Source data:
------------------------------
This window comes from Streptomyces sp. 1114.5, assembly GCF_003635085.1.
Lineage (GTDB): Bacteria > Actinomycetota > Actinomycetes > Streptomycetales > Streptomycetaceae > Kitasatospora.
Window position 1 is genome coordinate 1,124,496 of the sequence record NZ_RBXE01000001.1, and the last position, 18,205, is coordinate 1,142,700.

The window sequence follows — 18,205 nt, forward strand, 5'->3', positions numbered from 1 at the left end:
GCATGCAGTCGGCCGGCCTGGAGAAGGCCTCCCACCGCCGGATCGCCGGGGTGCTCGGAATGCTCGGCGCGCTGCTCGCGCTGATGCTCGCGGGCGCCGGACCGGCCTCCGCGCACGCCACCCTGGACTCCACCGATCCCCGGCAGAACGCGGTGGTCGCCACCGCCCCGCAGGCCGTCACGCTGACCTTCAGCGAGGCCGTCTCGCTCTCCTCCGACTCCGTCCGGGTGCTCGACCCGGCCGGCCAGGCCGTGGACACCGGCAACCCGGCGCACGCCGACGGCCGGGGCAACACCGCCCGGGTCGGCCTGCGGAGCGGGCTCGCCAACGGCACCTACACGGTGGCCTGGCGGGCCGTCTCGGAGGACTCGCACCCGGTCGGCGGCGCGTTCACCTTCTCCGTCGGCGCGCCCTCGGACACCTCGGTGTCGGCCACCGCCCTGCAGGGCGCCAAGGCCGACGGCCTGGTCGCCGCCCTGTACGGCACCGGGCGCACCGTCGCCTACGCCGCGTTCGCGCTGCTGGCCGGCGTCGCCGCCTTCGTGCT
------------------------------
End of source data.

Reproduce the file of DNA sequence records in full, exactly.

This window comes from Streptomyces sp. 1114.5, assembly GCF_003635085.1.
Lineage (GTDB): Bacteria > Actinomycetota > Actinomycetes > Streptomycetales > Streptomycetaceae > Kitasatospora.
Window position 1 is genome coordinate 1,124,496 of the sequence record NZ_RBXE01000001.1, and the last position, 18,205, is coordinate 1,142,700.

The window sequence follows — 18,205 nt, forward strand, 5'->3', positions numbered from 1 at the left end:
GCATGCAGTCGGCCGGCCTGGAGAAGGCCTCCCACCGCCGGATCGCCGGGGTGCTCGGAATGCTCGGCGCGCTGCTCGCGCTGATGCTCGCGGGCGCCGGACCGGCCTCCGCGCACGCCACCCTGGACTCCACCGATCCCCGGCAGAACGCGGTGGTCGCCACCGCCCCGCAGGCCGTCACGCTGACCTTCAGCGAGGCCGTCTCGCTCTCCTCCGACTCCGTCCGGGTGCTCGACCCGGCCGGCCAGGCCGTGGACACCGGCAACCCGGCGCACGCCGACGGCCGGGGCAACACCGCCCGGGTCGGCCTGCGGAGCGGGCTCGCCAACGGCACCTACACGGTGGCCTGGCGGGCCGTCTCGGAGGACTCGCACCCGGTCGGCGGCGCGTTCACCTTCTCCGTCGGCGCGCCCTCGGACACCTCGGTGTCGGCCACCGCCCTGCAGGGCGCCAAGGCCGACGGCCTGGTCGCCGCCCTGTACGGCACCGGGCGCACCGTCGCCTACGCCGCGTTCGCGCTGCTGGCCGGCGTCGCCGCCTTCGTGCT